Leo Schirokauer wasn’t always interested in bees.
In fact, he was terrified of them. Summer
40 FALL 2018 | WWW.SHAKER.LIFE
But when Leo was a fourth grader growing up in Oberlin, a librarian brought her hive into
school. She explained the complex nature of hive life and Leo found himself enthralled
“I realized that bees aren’t out to get you. They just want to go about their business,”
he says.” I was fascinated by the way they cooperate without speaking and without cues
that are obvious to us.”
Leo channeled that interest into a Lorain County Beekeepers’ Association essay contest
that asked local children to answer the question, “Why I want to be a beekeeper.” Leo won. His
prize was his very own hive.
Leo already had an interest in science, but tending to his hive of 60,000 bees, harvesting
their honey, and running a bee balm and wax business piqued his interest in his buzzing friends
even more. He grew increasingly interested in biology, so in the summer after his freshman
year, he sought out an internship at an entomology lab at Case, and then the summer after his
sophomore year, he interned at another lab with a focus on molecular biology.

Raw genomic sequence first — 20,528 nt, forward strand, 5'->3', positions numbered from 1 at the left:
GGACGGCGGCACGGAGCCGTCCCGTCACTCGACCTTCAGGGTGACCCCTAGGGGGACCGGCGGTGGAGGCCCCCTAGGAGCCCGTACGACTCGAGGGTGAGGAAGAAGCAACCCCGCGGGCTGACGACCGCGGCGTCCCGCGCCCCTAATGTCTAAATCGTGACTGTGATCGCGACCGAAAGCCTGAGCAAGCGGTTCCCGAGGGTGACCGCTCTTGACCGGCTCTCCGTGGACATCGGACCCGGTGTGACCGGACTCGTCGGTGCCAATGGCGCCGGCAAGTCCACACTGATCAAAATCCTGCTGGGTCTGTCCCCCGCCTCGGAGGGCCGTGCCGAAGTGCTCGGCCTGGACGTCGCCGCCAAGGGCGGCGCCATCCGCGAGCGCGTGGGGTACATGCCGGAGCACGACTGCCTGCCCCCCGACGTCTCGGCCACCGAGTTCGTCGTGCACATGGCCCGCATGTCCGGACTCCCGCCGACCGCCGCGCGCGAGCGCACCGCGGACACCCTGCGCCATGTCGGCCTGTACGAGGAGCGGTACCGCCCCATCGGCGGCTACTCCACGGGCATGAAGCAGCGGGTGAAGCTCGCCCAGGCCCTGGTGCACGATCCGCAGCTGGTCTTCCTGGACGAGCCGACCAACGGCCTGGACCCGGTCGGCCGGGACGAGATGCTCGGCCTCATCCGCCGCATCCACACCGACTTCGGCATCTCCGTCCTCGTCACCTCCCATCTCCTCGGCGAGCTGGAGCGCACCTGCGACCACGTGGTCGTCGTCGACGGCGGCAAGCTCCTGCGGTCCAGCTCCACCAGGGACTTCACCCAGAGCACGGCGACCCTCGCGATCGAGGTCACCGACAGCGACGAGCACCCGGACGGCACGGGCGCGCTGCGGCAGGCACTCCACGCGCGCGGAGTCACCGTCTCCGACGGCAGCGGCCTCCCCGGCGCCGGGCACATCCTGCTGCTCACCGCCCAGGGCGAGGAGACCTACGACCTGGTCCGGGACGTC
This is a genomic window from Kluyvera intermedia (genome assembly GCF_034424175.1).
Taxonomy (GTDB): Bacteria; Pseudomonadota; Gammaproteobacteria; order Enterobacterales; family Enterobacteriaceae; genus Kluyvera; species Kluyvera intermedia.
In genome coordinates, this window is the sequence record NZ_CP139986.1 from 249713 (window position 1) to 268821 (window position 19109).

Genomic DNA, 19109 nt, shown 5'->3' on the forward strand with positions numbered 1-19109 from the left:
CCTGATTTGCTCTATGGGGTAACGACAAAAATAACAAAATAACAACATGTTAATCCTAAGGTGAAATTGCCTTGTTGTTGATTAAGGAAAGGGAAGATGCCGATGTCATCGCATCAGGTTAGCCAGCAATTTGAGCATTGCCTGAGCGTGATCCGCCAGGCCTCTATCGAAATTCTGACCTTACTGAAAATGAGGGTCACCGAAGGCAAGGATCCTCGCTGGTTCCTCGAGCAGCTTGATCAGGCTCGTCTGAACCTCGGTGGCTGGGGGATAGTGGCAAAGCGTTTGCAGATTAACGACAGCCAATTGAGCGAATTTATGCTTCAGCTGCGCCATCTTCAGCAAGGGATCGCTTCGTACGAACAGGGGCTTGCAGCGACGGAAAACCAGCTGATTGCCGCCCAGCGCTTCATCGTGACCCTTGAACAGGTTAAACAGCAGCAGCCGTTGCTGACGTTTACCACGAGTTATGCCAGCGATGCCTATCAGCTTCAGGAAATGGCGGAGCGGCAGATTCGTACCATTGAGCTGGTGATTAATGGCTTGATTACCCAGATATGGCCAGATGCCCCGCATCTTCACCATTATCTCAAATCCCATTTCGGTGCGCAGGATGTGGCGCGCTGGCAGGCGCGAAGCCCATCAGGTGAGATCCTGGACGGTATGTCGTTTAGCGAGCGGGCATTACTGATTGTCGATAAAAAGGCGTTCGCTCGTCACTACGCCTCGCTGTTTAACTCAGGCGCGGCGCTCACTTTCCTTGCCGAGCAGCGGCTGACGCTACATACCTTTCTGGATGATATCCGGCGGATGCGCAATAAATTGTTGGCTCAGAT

“At some point, it seemed natural
that the practical side of being a beekeeper
should relate to the underlying biology of
bees, so then at the end of last summer, I
had an idea for a treatment for American
Foulbrood,” he says.
The disease is caused by a bacterial
pathogen, which kills honeybee
larvae. Leo’s treatment is based on
paratransgenesis, a technique that uses
genetically modified bacteria to deliver an
enzyme that would kill the bacteria that
causes American Foulbrood. Leo had to find
a lab to support his project, then funding,
and then intellectual propery protection.
By February, he’d managed to find all three
and was able to visit the lab a few times a
week after school.
With full work weeks at his disposal
over this past summer, Leo was able to
make a lot of progress on subcloning, or
preparing, the DNA, and then on placing
it into the species. His goal was to have
an in vivo proof of concept by the start of
school. Between the work in the lab and
doing publicity for his project – including
speaking at local beekeeping events, doing
an interview on Fox 8’s Morning Show, and
helping to organize a Pollinator Day event –
Leo says his summer was all about bees.
He credits a work ethic he’s developed
at the High School with giving him the
stamina to focus on his project and to
sacrifice the typical teenage summer. “In
school, there have been classes that were
really challenging and you just have to
make sure that you do whatever it takes to
get the grade you want,” Leo says. “I apply
that mindset here. I’ll just keep going until
I get the results I’m looking for.”
Photo by Angelo Merendino